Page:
On the Rebound 

With a new home and renewed spirit, can Grizzly basketball stage a comeback?

When the newly remodeled Harry Adams Event Center officially opened its doors last Friday, the University of Montana had good reason to celebrate. For the first time in more than a year, the university had an arena to call its own.

UM pulled out all the stops for the open house. Cheerleaders handed out balloons at the entrance while the public address system pumped Dixieland jazz. The new food courts were open, dispensing free popcorn and soda to boosters and fans. Televisions placed throughout the arena showed Grizzly sports promo videos, and folks at an information booth passed out pamphlets and raffle tickets.

On the floor of the playing area, the Montana men’s basketball team, in their brand-new black travel sweats, were in full meet-and-greet mode. They mixed with the public, answering questions about the arena, laughing and carrying on. They seemed overjoyed at the sight of their new home. They had waited a long time to see it.

It had been 16 months since the university began the $14.7 million renovation project. In the meantime, UM’s basketball squads had been shuffled through a handful of practice locations and four different home courts. The Grizzly coaching staff had temporarily been running its operation out of a luxury box in Washington-Grizzly Stadium. On weekends when the Grizzly football team hosted home games, the offices had to be cleaned out and then reconstructed before Monday.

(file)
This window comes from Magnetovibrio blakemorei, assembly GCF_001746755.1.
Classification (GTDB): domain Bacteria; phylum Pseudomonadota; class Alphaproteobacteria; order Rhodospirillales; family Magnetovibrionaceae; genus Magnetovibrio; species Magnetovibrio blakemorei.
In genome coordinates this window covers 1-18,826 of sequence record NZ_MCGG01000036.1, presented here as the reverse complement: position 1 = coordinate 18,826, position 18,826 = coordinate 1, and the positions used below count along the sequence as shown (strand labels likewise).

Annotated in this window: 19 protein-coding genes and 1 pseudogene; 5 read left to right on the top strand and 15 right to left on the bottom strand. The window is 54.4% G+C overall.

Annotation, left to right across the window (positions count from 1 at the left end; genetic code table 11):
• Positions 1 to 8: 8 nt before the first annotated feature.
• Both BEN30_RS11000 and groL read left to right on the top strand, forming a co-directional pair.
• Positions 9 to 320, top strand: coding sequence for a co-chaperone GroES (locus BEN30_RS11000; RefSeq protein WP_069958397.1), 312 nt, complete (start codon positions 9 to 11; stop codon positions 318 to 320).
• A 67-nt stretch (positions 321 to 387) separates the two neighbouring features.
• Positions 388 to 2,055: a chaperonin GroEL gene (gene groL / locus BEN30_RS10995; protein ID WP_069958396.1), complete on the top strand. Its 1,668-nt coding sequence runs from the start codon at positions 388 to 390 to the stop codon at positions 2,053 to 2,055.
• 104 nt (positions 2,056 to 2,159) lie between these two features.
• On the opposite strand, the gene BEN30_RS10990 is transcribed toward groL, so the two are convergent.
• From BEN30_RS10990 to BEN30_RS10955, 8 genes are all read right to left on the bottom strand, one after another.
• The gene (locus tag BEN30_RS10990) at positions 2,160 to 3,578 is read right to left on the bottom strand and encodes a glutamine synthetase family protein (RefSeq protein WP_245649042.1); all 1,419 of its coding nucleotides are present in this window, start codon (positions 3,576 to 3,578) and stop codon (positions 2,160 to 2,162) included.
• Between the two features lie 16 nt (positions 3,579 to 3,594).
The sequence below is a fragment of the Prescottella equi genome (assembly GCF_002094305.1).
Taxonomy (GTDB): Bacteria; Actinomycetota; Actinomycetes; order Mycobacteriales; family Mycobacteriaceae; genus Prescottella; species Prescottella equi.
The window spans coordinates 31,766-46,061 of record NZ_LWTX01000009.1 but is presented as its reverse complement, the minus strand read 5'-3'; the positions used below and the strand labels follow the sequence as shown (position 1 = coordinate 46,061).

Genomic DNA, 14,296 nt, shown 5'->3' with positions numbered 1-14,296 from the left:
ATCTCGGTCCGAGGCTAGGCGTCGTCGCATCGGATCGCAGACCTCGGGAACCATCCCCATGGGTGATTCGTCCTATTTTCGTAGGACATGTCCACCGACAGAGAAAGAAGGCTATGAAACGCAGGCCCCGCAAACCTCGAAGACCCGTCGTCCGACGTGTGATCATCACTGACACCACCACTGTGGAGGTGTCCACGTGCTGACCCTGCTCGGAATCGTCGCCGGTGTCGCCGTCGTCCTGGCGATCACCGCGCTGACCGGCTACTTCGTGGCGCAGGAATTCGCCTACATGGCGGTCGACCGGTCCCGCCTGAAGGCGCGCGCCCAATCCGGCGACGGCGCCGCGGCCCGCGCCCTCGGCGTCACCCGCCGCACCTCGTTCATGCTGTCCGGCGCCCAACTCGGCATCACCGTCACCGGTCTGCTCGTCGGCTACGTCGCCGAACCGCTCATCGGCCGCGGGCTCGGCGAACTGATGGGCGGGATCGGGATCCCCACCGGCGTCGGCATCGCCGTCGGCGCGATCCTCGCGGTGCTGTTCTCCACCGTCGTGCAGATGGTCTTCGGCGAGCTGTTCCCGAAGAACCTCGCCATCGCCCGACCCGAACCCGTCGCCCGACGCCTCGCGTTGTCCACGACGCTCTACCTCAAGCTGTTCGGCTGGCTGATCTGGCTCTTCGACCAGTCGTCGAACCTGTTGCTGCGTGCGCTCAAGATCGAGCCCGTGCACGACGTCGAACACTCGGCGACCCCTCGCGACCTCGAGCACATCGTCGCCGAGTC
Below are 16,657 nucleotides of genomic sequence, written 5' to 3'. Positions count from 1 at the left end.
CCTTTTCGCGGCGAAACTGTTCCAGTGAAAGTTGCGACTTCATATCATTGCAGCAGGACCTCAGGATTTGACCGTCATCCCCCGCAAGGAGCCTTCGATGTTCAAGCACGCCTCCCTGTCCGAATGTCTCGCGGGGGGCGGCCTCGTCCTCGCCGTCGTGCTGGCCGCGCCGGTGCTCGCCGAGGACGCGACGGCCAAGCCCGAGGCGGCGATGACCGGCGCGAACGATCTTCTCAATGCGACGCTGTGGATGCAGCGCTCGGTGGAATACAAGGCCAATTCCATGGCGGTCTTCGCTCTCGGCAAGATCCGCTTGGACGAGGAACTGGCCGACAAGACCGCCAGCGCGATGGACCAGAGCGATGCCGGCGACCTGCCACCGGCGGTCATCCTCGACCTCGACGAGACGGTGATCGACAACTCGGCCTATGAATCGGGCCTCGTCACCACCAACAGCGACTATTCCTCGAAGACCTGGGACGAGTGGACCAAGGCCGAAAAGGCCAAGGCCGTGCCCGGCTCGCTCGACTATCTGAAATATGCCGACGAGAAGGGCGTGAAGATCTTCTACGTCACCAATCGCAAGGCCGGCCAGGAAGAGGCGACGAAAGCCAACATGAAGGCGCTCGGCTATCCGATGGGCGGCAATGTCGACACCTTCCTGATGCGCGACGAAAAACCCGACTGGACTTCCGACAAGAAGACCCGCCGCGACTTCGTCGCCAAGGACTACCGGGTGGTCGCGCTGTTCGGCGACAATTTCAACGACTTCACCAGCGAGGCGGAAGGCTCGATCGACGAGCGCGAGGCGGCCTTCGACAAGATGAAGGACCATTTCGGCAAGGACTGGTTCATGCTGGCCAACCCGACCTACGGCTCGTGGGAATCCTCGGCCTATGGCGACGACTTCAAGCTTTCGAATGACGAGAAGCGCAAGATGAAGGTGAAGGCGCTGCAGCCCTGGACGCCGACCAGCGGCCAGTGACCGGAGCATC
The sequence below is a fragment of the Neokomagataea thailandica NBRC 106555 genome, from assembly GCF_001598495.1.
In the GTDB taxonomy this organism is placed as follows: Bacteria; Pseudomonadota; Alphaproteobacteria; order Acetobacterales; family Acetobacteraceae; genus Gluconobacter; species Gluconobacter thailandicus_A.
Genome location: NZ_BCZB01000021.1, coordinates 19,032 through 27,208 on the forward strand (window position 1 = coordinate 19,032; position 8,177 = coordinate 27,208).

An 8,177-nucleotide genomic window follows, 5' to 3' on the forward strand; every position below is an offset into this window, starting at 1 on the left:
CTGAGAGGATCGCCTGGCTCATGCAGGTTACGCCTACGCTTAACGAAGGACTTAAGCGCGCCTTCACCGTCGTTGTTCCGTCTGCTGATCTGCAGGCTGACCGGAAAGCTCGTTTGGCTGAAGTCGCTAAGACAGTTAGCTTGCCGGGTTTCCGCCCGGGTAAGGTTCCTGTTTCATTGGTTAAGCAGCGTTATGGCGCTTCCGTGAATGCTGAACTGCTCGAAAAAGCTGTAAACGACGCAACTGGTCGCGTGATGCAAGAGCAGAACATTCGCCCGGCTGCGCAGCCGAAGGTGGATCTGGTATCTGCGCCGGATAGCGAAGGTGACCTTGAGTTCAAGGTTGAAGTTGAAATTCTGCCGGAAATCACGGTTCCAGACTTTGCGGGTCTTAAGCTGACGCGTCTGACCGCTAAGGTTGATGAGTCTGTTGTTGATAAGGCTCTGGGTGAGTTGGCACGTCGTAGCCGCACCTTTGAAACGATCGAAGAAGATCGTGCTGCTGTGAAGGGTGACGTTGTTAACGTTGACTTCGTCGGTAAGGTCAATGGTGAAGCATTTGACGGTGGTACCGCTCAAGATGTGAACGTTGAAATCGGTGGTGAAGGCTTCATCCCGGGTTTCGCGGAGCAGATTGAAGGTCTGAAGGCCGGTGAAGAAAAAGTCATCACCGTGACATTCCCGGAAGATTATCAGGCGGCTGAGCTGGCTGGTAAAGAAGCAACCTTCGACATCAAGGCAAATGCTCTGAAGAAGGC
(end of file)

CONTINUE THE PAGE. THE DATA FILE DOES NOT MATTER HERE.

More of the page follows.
Suffice it to say that the UM basketball program was finally happy to be home for good.

The new Adams center houses the 7,500-seat Dahlberg Arena, where both Montana basketball teams will resume playing home games this season. The facility also sports new practice gyms and a new 7,000-square-foot athletic training center.

It’s a far cry from the conditions of last season. The new Center—with its vertical, stadium-style layout, maroon theater seats and in-house wet bar for high-level boosters—is vastly different from the high school gym where the Griz played the bulk of their home games just last year.

Gone are the wooden bleachers, the dim lighting and the faulty rims that had to be straightened nearly every time there was a slam dunk. The Grizzlies’ new home has a fresh, contemporary air about it. Even standing empty, awaiting its first test as a true sports venue, the Adams Center just feels like it was built for success. The Montana team and its fans hope the brand new coliseum and a rejuvenated commitment to winning will have them back in the thick of the run for the Big Sky crown. And if the open house was any indication, they’re already on their way to erasing the stinging memories of last season.

A Hard Road